Mathematics Colloquium SeriesCopyright (c) 2022 Nova Southeastern University All rights reserved.
https://nsuworks.nova.edu/mathematics_colloquium
Recent documents in Mathematics Colloquium Seriesen-usWed, 26 Oct 2022 02:37:25 PDT3600One iteration for the second boundary condition for the nonlinear one dimensional Monge-Ampere equation
https://nsuworks.nova.edu/mathematics_colloquium/ay_2022-2023/events/2
https://nsuworks.nova.edu/mathematics_colloquium/ay_2022-2023/events/2Thu, 03 Nov 2022 12:30:00 PDT
The design of lenses and mirrors, in free form i.e. with no a priori symmetry assumption, has a long list of applications including materials processing, energy concentrators, medicine, antennas, computing lithography, laser weapons, optical data storage, imaging etc. The design process can be reduced to solving a generalized Monge-Ampere equation where the unknown is a function with a convexity property and subject to a constraint that a generalized gradient maps a given domain onto a prescribed one. The latter type of constraint is known as second boundary condition. The model one dimensional Monge-Ampere equation is nonlinear in the first order derivatives. We show that, although the discrete problem is nonlinear in the first order derivative, it can be solved with just one iteration. We also illustrate how the second boundary condition is reformulated in terms of the asymptotic cone of a convex extension.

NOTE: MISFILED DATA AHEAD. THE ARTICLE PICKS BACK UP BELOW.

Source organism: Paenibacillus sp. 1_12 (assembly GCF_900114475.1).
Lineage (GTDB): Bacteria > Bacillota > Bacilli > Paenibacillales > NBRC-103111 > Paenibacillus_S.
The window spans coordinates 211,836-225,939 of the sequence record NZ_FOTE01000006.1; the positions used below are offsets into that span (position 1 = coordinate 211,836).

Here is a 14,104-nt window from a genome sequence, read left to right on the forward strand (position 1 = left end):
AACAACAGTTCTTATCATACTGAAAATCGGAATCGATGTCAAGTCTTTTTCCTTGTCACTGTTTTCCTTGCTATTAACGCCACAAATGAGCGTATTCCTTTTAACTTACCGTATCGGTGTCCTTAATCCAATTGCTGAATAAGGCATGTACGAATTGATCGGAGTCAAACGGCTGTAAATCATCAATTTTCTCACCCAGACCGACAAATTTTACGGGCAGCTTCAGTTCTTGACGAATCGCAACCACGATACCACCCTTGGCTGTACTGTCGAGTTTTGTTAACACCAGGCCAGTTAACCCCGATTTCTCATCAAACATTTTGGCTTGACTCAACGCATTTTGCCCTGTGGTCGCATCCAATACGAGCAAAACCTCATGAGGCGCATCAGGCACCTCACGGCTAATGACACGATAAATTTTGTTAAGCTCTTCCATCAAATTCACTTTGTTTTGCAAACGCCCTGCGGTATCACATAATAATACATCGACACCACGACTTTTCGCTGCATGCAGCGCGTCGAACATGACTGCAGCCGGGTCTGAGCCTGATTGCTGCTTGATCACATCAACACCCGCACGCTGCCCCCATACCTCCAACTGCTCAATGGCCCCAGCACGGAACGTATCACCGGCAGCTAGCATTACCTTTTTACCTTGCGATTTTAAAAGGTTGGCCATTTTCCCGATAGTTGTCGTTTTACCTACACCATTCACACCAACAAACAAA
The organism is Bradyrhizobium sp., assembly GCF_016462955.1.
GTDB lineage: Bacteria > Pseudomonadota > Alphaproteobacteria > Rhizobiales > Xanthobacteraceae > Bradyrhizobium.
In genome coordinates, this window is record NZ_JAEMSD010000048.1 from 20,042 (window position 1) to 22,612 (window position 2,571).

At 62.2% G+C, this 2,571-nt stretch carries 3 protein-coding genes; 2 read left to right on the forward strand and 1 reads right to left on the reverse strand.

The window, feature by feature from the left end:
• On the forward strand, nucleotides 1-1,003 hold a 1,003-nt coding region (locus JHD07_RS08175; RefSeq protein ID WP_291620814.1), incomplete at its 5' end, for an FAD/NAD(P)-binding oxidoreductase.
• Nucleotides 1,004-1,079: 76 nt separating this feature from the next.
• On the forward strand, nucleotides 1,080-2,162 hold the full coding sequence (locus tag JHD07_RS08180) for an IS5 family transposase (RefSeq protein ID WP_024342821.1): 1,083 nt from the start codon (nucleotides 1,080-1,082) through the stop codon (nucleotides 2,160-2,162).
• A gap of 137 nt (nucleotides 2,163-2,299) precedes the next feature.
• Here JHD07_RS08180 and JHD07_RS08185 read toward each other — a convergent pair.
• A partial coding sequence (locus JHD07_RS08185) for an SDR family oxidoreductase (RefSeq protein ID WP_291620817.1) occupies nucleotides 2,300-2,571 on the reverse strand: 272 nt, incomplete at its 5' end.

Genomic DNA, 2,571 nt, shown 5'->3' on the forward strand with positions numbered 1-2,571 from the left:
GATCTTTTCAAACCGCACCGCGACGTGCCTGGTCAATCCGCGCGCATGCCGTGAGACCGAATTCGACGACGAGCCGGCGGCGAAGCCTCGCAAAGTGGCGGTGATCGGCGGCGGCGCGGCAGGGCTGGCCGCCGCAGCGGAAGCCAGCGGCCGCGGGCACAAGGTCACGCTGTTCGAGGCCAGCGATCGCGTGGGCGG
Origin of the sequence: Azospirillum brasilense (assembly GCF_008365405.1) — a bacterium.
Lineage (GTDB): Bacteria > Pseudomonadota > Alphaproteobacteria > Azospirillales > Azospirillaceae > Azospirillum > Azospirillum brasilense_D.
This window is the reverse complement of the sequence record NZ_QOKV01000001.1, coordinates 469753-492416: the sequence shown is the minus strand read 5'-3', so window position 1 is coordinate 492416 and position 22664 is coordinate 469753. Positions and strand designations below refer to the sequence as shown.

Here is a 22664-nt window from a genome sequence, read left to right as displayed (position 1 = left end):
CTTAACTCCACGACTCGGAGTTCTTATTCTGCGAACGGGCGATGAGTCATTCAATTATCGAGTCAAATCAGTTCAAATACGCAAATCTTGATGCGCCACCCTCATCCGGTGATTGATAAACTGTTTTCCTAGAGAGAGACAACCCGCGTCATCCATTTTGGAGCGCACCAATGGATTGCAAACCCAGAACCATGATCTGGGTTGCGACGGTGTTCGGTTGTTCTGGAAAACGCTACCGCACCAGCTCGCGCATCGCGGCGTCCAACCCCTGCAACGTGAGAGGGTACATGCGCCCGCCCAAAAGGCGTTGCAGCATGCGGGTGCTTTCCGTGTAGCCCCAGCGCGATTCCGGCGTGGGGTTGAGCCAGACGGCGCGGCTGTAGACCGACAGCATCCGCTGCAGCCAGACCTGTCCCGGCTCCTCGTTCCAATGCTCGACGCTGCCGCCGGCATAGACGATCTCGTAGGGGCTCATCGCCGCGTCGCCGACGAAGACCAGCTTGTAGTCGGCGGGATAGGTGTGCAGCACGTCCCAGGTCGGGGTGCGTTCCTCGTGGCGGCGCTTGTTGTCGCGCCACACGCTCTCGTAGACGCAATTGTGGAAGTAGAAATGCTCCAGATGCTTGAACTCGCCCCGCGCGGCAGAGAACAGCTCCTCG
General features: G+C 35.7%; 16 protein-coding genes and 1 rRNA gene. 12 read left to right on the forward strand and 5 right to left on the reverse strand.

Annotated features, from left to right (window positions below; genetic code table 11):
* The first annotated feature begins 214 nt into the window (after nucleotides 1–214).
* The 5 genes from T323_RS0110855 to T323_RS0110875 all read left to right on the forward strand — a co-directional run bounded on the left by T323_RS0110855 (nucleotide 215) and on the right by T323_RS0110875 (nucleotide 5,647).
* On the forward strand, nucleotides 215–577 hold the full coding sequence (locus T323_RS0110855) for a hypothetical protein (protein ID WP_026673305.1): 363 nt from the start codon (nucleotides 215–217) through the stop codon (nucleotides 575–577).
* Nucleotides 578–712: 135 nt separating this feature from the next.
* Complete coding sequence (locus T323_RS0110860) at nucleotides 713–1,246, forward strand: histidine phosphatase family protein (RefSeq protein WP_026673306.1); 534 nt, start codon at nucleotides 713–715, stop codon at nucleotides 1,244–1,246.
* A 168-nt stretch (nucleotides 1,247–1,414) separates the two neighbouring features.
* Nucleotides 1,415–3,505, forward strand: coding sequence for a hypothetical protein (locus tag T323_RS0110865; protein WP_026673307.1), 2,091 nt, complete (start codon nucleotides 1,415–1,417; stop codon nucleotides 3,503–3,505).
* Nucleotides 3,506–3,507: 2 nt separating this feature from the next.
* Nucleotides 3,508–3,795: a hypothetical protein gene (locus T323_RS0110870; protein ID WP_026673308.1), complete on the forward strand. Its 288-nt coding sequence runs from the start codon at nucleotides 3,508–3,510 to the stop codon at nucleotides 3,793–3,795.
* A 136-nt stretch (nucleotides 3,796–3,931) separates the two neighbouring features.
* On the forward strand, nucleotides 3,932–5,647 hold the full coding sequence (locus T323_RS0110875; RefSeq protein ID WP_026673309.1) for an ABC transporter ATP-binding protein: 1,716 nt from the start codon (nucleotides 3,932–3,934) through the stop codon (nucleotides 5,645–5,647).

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Gerard AwanouOn the Linear Independence of Finite Gabor and Wavelet Systems
https://nsuworks.nova.edu/mathematics_colloquium/ay_2022-2023/events/1
https://nsuworks.nova.edu/mathematics_colloquium/ay_2022-2023/events/1Thu, 15 Sep 2022 12:30:00 PDT